Behavior Genetics of Cognition Across the Lifespan

Front Cover
Deborah Finkel, Chandra A. Reynolds
Springer Science & Business Media, Jul 9, 2013 - Psychology - 300 pages

One of the primary advances for the 21st century is progress beyond the need to defend the findings of behavioral genetic investigations of intelligence. With the advent of developmental behavioral genetics—and molecular genetics—researchers have taken their discoveries far beyond simple nature/nurture constructs to a finer understanding of how genes and environment intersect to affect cognitive function.

Behavior Genetics of Cognition across the Lifespan presents the state of the field in well-documented detail as noted experts examine gene-environment interactions in cognitive function from childhood into old age. Fluidity is at the heart of this coverage: normative and non-normative brain development get equal attention, and statistical, molecular, biological, brain imaging, and neurobiological approaches contribute separately and in combination to the findings.

All major life stages are examined as periods of gene-based cognitive change, including midlife, which until recently has been considered a period for marking time until "real" age-related change occurs. And the book is written so that individual chapters can be as useful on their own as the volume is as a whole. Among the topics covered in depth:

  • Cognitive abilities in childhood and adolescence
  • Genetic and environmental influences on intellectual disabilities in childhood
  • Cognition in middle adulthood
  • Gene by environment interplay in cognitive aging
  • Dementia: genes, environments, interactions
  • Brain imaging and cognition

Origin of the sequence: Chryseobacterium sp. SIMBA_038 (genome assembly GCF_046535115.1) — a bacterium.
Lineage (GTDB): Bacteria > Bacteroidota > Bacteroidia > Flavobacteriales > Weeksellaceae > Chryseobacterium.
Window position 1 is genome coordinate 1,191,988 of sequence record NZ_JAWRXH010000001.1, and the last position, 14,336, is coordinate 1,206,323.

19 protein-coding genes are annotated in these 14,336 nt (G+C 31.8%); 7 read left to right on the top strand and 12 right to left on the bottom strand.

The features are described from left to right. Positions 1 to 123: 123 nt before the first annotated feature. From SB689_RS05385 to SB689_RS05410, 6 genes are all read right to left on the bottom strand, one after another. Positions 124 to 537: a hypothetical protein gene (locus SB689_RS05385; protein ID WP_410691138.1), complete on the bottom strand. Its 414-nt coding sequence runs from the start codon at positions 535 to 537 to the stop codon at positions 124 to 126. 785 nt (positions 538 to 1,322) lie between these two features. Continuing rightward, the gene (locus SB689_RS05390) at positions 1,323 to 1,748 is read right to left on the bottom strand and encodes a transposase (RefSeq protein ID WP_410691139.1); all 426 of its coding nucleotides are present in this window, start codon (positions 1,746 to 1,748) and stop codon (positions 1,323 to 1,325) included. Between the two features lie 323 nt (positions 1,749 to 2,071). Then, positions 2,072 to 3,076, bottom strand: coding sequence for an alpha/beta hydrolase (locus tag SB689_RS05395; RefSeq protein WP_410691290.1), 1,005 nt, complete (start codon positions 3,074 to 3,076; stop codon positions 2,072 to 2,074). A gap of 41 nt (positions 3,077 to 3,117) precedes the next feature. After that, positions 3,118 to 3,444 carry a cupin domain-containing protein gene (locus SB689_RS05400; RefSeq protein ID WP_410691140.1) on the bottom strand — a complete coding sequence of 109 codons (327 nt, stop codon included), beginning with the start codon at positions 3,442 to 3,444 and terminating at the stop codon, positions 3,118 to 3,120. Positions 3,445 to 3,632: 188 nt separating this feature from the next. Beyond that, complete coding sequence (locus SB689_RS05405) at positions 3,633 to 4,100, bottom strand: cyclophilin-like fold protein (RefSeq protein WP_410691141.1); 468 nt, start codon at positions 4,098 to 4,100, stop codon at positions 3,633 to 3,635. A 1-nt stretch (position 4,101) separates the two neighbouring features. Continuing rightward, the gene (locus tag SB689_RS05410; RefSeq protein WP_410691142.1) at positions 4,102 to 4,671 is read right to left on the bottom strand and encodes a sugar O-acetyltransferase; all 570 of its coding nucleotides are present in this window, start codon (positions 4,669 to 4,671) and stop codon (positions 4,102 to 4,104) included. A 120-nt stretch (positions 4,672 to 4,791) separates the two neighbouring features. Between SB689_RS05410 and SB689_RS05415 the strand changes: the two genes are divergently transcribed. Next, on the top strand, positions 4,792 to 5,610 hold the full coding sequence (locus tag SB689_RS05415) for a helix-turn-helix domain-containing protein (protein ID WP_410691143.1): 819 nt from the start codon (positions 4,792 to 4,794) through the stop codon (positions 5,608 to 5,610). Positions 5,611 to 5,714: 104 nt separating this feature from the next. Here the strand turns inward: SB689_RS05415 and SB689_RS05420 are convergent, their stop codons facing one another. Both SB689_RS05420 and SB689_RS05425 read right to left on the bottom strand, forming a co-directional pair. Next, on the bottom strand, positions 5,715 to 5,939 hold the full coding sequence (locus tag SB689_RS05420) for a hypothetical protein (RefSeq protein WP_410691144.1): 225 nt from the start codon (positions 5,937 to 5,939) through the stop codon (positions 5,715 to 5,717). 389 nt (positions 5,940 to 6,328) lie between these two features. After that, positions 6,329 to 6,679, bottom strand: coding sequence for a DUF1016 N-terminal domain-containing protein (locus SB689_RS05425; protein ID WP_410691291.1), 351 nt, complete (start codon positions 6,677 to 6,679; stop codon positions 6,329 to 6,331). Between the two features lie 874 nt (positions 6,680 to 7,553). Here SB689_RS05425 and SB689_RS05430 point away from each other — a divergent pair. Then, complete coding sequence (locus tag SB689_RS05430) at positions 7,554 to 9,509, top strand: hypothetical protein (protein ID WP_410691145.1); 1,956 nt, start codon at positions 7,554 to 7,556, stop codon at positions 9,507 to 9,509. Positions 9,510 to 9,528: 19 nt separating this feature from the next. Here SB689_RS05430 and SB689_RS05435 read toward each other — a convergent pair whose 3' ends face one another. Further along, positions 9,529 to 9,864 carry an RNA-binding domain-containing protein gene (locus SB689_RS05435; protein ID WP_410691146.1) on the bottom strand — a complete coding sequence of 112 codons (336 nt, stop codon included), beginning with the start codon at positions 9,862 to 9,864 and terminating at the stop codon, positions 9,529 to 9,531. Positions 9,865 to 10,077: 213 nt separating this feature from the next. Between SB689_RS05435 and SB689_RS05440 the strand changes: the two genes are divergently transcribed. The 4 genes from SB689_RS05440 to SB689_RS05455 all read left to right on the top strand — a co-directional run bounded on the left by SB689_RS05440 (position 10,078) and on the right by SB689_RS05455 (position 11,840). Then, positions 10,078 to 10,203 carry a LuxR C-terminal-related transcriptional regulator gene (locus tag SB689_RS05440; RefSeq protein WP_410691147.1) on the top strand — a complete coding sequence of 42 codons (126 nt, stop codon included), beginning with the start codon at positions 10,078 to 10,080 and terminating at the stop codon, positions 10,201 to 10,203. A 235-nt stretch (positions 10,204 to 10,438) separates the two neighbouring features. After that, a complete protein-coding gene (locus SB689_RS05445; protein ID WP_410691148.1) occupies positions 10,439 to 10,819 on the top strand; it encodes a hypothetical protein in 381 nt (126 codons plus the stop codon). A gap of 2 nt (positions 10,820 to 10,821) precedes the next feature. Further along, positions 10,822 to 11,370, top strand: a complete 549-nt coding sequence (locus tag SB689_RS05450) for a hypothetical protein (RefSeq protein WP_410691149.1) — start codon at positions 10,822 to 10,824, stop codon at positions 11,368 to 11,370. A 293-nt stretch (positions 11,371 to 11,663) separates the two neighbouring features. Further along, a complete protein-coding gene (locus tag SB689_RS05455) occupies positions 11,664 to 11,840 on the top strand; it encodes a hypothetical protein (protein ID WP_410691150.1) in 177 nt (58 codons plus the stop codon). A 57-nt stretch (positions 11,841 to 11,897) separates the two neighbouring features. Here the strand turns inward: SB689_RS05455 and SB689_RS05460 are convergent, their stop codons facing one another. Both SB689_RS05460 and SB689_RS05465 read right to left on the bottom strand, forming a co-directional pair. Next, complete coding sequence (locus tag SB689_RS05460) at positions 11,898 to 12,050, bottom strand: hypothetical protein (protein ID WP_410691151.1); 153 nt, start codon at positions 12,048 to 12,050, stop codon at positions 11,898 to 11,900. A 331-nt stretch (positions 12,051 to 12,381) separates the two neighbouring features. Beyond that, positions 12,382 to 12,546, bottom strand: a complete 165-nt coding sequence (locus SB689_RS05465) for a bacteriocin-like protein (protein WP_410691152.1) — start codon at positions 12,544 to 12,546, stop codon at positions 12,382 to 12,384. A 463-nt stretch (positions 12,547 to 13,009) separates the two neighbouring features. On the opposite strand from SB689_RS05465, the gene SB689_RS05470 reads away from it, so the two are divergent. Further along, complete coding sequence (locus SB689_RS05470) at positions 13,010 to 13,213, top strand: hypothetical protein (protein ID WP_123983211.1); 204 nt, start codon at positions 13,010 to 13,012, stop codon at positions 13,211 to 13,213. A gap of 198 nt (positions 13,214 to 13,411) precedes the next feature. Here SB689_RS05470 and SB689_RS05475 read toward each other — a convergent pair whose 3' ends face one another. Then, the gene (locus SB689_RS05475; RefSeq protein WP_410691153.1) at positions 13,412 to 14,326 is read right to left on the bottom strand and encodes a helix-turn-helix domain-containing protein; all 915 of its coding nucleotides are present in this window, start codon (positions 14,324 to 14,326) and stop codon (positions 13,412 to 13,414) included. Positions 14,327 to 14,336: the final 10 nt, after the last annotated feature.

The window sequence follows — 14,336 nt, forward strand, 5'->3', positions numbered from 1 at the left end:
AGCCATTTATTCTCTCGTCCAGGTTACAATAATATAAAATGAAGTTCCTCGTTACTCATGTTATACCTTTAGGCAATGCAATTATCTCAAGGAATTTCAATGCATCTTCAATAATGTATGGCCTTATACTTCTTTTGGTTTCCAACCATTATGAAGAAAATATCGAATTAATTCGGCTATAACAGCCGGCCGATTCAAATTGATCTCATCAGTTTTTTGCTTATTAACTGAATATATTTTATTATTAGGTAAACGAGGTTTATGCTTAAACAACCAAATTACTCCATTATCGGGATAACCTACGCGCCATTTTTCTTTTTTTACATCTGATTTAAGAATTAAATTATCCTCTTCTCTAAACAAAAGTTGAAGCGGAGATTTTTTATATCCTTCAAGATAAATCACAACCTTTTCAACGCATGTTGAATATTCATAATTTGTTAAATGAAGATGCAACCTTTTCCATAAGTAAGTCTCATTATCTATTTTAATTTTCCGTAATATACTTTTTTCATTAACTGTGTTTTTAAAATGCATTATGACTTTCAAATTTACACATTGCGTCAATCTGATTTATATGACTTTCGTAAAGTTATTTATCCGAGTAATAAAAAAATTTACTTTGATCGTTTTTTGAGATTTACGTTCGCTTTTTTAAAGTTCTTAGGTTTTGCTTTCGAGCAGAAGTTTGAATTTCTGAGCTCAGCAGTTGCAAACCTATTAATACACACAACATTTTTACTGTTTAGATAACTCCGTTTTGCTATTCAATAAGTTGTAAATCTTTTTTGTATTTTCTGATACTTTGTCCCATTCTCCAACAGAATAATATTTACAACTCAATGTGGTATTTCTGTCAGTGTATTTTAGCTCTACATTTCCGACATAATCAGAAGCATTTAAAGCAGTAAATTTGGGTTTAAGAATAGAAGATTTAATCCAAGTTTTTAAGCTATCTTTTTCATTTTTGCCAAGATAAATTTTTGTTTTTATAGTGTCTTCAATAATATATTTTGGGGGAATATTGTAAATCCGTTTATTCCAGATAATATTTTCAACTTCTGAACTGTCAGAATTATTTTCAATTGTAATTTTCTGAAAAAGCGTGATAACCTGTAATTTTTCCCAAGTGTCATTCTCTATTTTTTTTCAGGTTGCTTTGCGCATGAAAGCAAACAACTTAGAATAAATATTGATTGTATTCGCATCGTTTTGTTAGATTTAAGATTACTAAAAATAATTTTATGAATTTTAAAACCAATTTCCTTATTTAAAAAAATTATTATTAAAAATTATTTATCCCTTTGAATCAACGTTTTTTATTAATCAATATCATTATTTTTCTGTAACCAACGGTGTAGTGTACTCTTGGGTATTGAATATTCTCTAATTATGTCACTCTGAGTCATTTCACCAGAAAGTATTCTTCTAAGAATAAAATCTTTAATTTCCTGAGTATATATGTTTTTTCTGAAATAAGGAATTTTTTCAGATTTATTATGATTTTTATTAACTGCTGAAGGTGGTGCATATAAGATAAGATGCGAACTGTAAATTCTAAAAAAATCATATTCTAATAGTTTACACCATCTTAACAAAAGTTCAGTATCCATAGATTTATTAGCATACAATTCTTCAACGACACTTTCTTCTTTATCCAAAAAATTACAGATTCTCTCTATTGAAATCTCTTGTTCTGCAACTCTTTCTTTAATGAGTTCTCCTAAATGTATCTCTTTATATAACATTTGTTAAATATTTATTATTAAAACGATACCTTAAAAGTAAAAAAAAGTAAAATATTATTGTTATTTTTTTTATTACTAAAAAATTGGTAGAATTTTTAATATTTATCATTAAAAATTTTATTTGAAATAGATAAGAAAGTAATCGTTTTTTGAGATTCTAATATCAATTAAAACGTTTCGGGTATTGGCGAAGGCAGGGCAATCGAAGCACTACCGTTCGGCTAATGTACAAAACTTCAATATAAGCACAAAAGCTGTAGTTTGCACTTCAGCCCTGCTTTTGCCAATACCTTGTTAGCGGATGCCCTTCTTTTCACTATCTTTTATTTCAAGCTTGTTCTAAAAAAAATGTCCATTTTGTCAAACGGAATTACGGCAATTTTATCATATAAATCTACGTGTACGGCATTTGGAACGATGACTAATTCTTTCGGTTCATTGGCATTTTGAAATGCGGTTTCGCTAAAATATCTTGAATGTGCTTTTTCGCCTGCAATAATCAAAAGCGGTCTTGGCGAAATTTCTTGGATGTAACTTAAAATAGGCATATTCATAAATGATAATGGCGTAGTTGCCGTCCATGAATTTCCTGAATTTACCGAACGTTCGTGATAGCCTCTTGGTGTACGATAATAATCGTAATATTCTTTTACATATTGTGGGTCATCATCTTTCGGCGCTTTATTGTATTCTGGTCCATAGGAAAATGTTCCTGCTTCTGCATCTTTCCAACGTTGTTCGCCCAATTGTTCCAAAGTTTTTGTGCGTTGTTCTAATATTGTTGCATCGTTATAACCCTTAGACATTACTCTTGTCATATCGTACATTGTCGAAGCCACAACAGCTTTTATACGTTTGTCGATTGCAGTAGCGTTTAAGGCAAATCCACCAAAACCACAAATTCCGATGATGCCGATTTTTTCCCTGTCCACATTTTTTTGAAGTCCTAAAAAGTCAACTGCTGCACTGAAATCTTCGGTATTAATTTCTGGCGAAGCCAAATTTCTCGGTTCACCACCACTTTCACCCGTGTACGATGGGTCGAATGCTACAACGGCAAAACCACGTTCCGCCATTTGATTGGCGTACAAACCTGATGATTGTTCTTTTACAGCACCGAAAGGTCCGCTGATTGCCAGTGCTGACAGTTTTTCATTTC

By synthesizing where the field is today--and identifying issues that need further attention--Behavior Genetics of Cognition across the Lifespan is a bedrock text for behavioral geneticists, cognitive psychologists and neuroscientists.


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About the author (2013)

Deborah Finkel is a Professor of Psychology at Indiana University Southeast. Her research interests include applying the methods of behavioral genetics to investigations of cognitive aging and biological markers of the aging process and the methods of longitudinal analysis to twin data to investigate genetic and environmental influences on longitudinal change. She was named a Fellow of the Gerontological Society of America in 2002.

Chandra A. Reynolds is currently Professor of Psychology at the University of California Riverside. Her research interests focus on the interrelationships between health and cognition across development. She directs projects that consider the etiology of cognitive change and decline, including biological and candidate gene markers and their possible interaction with social-environmental factors. Other projects include examinations of early-life influences on longitudinal change in health, well-being, and cognition as well as longevity.